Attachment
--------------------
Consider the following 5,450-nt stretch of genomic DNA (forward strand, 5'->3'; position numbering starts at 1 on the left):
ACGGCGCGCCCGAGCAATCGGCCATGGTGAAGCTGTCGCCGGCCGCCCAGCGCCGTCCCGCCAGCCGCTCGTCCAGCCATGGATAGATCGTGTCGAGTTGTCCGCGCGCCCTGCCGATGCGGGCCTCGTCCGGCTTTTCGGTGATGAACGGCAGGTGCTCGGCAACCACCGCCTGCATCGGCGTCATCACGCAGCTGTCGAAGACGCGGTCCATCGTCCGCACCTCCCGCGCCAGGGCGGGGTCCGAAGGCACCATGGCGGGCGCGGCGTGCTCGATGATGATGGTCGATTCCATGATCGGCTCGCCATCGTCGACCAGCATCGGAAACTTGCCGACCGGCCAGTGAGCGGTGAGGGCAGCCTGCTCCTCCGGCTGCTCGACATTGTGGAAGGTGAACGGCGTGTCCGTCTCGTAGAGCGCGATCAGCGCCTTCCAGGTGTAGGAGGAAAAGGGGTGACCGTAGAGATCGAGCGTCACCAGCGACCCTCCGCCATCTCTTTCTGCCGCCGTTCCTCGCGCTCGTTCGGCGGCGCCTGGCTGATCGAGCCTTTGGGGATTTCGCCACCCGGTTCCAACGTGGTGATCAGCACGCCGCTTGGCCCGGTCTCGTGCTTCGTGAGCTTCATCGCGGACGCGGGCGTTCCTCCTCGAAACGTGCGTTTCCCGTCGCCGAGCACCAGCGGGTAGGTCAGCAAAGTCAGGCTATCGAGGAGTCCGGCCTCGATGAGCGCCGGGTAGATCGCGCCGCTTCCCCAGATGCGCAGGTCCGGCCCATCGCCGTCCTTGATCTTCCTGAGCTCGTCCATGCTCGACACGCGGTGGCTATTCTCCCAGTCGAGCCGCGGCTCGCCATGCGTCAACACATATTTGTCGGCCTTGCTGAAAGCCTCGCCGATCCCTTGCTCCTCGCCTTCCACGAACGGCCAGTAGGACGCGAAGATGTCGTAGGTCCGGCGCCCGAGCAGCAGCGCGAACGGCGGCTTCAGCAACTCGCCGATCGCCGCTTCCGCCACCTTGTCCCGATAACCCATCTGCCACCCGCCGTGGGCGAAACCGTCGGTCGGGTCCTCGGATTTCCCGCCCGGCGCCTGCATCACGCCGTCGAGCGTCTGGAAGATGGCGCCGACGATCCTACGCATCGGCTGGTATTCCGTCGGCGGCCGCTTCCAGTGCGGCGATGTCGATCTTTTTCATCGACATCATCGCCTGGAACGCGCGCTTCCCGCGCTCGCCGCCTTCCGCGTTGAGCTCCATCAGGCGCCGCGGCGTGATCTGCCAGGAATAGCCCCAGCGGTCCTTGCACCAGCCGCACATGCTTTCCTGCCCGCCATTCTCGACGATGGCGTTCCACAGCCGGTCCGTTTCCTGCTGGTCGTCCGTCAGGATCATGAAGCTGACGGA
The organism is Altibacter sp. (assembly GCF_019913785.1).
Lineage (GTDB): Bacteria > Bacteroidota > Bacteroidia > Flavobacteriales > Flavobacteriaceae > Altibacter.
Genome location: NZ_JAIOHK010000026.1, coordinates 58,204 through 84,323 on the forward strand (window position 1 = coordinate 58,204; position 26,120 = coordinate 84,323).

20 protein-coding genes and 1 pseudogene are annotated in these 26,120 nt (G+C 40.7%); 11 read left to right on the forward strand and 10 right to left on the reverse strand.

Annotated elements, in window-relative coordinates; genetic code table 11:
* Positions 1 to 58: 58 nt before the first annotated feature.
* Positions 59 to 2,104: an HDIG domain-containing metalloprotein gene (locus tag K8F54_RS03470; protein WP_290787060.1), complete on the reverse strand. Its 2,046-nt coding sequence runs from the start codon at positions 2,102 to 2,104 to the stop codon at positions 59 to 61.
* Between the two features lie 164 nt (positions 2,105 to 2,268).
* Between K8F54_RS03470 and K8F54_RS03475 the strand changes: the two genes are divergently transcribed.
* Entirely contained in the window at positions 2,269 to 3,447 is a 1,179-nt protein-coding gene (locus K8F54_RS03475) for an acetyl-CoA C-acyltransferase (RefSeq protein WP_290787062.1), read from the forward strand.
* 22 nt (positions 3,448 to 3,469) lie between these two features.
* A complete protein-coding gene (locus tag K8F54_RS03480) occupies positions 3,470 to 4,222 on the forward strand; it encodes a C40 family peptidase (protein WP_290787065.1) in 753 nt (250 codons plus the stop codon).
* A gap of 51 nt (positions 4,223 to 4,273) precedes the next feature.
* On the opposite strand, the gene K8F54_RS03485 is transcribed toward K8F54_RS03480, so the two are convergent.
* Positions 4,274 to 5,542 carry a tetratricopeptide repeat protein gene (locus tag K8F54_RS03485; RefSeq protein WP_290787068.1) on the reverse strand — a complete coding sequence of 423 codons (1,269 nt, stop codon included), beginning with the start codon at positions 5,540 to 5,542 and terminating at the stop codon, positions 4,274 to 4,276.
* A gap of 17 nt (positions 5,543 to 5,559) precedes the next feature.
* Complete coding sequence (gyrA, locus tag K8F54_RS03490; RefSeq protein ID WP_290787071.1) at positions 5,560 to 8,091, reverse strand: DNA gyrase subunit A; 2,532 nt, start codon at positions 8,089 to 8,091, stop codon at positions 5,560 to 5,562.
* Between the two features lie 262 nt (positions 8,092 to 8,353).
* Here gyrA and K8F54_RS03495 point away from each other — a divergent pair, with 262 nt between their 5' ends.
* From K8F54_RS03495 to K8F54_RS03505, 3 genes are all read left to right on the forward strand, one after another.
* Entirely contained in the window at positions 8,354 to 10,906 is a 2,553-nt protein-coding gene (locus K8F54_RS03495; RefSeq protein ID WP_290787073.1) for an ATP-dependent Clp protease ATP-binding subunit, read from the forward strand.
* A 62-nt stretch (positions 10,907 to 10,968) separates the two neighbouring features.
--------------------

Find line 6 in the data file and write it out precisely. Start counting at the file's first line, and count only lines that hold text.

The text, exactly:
20 protein-coding genes and 1 pseudogene are annotated in these 26,120 nt (G+C 40.7%); 11 read left to right on the forward strand and 10 right to left on the reverse strand.